Remember 2018? For many of us, the first couple of quarters were a blur as we raced to ensure our digital sites and services were compliant with GDPR.
There’s not been a lot of noise around GDPR since then, aside from occasional announcements of eye-watering corporate fines. And understandably, over the past year, we’ve been fully focused on navigating our way through the COVID-19 pandemic.
But GDPR hasn’t stood still since it became law in May 2018, and 2020 has seen some significant updates to the legislation, its implementation and the frameworks that support it.
Privacy by design: Making sure you only ever know what you need to know about your customer.
Let’s start with a quick refresher. GDPR is based on 7 key principles:
- Lawfulness, fairness and transparency
You must process data lawfully, fairly and transparently. People should understand what, how and why you’re processing their data.
- Purpose limitation
You should only collect data for clear, specified and legitimate purposes. You can’t then process it in ways that are incompatible with your original purposes.
- Data minimisation
You should only collect the data you need.
Your data must be accurate and kept up to date. Inaccurate data should be erased or corrected.
- Storage limitation
If data can be linked to individuals, you can only keep it for as long as you need to carry out the purposes you specified. (Caveats for scientific, statistical or historical research use.)
- Integrity and confidentiality (i.e. security)
You must ensure the personal data you hold is processed securely. You must protect it from unauthorised or unlawful processing and against accidental loss, destruction or damage.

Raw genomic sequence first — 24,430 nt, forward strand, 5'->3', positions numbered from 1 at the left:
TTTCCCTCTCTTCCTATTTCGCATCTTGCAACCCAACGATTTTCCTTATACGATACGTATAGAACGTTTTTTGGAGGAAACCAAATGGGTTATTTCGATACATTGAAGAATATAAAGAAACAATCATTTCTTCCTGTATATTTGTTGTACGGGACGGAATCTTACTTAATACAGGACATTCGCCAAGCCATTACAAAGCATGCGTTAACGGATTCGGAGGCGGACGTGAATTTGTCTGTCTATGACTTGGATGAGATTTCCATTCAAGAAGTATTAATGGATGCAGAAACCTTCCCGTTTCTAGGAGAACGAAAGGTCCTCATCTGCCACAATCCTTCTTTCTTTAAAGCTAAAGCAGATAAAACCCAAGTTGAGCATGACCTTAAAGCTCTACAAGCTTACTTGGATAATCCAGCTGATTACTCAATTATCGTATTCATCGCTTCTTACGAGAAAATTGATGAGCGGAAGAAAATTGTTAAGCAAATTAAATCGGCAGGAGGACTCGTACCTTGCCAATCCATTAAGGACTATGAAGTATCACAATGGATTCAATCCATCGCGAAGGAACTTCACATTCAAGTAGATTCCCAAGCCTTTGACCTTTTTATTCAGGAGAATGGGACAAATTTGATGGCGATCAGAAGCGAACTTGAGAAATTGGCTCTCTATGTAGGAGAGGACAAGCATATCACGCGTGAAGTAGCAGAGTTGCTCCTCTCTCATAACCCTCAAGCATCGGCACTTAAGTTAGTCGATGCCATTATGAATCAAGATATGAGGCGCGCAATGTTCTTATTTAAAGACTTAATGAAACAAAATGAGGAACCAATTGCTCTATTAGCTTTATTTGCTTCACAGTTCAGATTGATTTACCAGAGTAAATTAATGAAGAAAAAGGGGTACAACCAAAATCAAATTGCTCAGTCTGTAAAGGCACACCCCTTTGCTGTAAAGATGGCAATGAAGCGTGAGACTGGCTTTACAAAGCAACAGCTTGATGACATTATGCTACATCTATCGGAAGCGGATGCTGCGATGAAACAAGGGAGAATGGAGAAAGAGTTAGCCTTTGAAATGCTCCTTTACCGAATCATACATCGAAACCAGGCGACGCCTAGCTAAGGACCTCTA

You’re responsible for the data you hold and should be able to demonstrate your compliance with the GDPR.
Ultimately, the whole point of GDPR is to make organisations handle their customer data carefully and securely.
But for large companies, that’s a big challenge. How can they protect their customers’ data as they process it across multiple systems, teams and technologies?
Privacy by Design and GDPR
That’s where Privacy by Design comes in.
Privacy by Design is an approach to data protection that helps you comply with GDPR. It blends user-centred design and service design approaches. It adds a compliance layer to your service blueprints – maps that plot customer journeys and all the interactions, data flows and so on that customers have with your business.
Service blueprints map how customers – and their data – interact with your products and services. Learn more about designing products and services with GPDR.
This is great for GDPR. Service blueprints can show:
- When and how you’re collecting, processing and storing customer data
- Why you’re collecting data and how you’ll use it
- Where data is needed, so you can strip out any unnecessary collection
- When it’s updated, so you know how accurate it’s likely to be
- How long you need to keep it
- How the data is protected, i.e. what security you have in place
- Who in your organisation is responsible for your data and processes
So you can see, privacy by design directly addresses the seven principles of GDPR. And it’s these seven principles that we need to hold close, because the specifics of GDPR legislation have already changed, and will continue to evolve. Which brings us on to …
GDPR didn’t freeze in 2018
Legislation as significant and far-reaching as GDPR takes time to bed in. That’s partly down to people understanding how they can use it, and partly because elements of the legislation need to be clarified.
So it hasn’t stood still since 2018. In fact, GDPR has developed apace. Even if you were 100% compliant on 25 May 2018, that may no longer be the case. New guidance has included:
- Certification and certification criteria
- Territorial scope, plus developments between the EU & US
- Accreditation of certification bodies
- Codes of conduct and monitoring bodies
- Processing personal data when providing online services to data subjects